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Zermatt (and Cervinia) 2017/18

 Poster: A snowHead
Poster: A snowHead
Sorry if I haven't posted that link properly, but you'll get the idea from these snippets from the site:

"The Zermatt snowfall record is impressive. One of the great appeals of early season skiing (or skiing at any time) here is the reliable snow.Skiers often dismiss the start of the season saying the snow isn’t good enough and that during the festive period the slopes are too busy.

"Zermatt has over 350km of piste which means that it never feels crowded even during peak holiday times, plus it has great early season snow. In this article we look at historical snow depths to show how good skiing in December can be.

"The Average Snow Depth in Early-December is 159cm

"If you’re thinking about a December ski trip, but to spend Christmas at home then you can rely on Zermatt for early season snow.

"The snow depth in Zermatt at the beginning of the season (on the upper slopes) has averaged 159cm over that last 8 years."
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https://www.matterhornchalets.com/2016/10/18/zermatt-snowfall-snow-record/

mitcva wrote:
Quote:

Base depth records are readily available as are historic snow falls - if you are wanting to book early and are willing to take a chance, at least look at these before you go

I take your point and, as I said, I am pretty sure Zermatt will be fine for my own requirements when I visit soon, as I am strictly on-piste. However, the resort does feature in several "best for early season" league tables, which may mislead some into thinking it tends to have off-piste skiing at that time of year..

And then there is this https://www.matterhornchalets.com/2016/10/18/zermatt-snowfall-snow-record/
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@PaulC1984,

I did research Zermatt's climate and terrain. I am an experienced skier and a hobbiest meteorologist.

I had a short time to decide and a small window in early December to ski. I wanted to go to a beautiful part of the world that I had never been to before and I'm glad I made the decision I did.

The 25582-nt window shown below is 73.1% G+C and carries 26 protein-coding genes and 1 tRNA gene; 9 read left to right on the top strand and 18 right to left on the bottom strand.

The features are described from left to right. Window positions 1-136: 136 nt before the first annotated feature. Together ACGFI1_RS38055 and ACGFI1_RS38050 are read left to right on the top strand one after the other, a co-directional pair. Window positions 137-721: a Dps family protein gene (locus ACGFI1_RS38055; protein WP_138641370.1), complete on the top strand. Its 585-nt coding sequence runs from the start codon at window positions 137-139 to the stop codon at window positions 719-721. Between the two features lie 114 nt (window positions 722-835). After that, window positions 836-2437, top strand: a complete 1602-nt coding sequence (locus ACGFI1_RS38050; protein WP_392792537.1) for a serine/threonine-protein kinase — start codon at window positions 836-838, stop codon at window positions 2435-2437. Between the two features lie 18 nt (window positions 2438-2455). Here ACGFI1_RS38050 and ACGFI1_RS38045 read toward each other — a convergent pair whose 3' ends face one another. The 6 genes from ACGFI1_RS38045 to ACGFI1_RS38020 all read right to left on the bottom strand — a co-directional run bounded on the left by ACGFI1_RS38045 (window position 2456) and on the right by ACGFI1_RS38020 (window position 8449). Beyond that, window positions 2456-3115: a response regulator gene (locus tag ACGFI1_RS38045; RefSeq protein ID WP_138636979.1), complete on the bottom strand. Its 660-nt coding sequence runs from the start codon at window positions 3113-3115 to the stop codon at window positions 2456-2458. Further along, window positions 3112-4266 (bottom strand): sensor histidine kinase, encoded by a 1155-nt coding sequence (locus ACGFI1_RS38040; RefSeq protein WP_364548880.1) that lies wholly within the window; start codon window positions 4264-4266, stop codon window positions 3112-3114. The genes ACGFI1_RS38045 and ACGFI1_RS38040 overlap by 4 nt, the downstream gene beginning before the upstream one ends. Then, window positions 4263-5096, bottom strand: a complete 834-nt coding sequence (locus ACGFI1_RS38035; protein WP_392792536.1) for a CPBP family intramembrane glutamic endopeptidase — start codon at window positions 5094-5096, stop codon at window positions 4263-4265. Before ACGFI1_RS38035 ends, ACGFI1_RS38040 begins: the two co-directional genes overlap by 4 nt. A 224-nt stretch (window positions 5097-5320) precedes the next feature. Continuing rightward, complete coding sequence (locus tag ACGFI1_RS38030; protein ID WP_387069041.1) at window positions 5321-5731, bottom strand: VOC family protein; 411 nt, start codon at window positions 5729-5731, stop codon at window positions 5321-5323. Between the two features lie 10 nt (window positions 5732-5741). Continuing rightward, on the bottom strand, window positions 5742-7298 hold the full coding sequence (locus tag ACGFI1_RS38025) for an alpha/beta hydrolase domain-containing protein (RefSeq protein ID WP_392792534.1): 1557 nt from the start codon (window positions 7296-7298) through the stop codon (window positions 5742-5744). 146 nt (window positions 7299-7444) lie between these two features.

I didn't moan about Zermatt. I just expressed what I saw and what I learned, possibility for the benefit of others. I knew Zermatt was not typically a prime off-piste destination. And I knew it doesn't usually shine early season. What I didn't fully appreciate before was how relatively dry Zermatt can be compared to ski areas to its west, north, east, and sometimes southeast. When you book early skiing in advance, it's a roll of the dice. I'm fully aware of that. You just hope to get lucky with a good storm cycle and maybe run into some powder. What surprised me was that nearly the whole of the Alps were impacted with a month long cycle of storm after storm and yet Zermatt was still dry as a bone with brown grass and rock half way up to the summits. My expectations for early season skiing are always low. I'm usually just happy to be on my skis in the mountains. The frustration comes when Austria, which is much closer and cheaper for me, is getting hammered with snow. Even much of the rest of Switzerland has been much snowier than Zermatt. Finding reliable information on historical climate data is hard enough. But even when I found what I was looking for, it didn't tell me just how much Zermatt can suffer while other nearby resorts are getting the goods. That was not easy to figure out in advance.
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The very high average altitude of its north facing runs mean that the snow does not normally melt once it has fallen.

A problem in terms of natural snowfall is that it is sheltered by the 23 4000m peaks that surround it although presumably that also means generally better visibility for skiing ?

The very rocky nature of virtually all its runs and its altitude mean that it needs quite a lot of snow to open up and the snow can be blown off. Presumably it scores well as an early season resort because of the size of its glacier.

I think I read somewhere that the Trifti bumps don't usually open before February.

However it is a superb place to go in April when everything is likely to be open except perhaps the very lowest runs.
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My tuppence worth...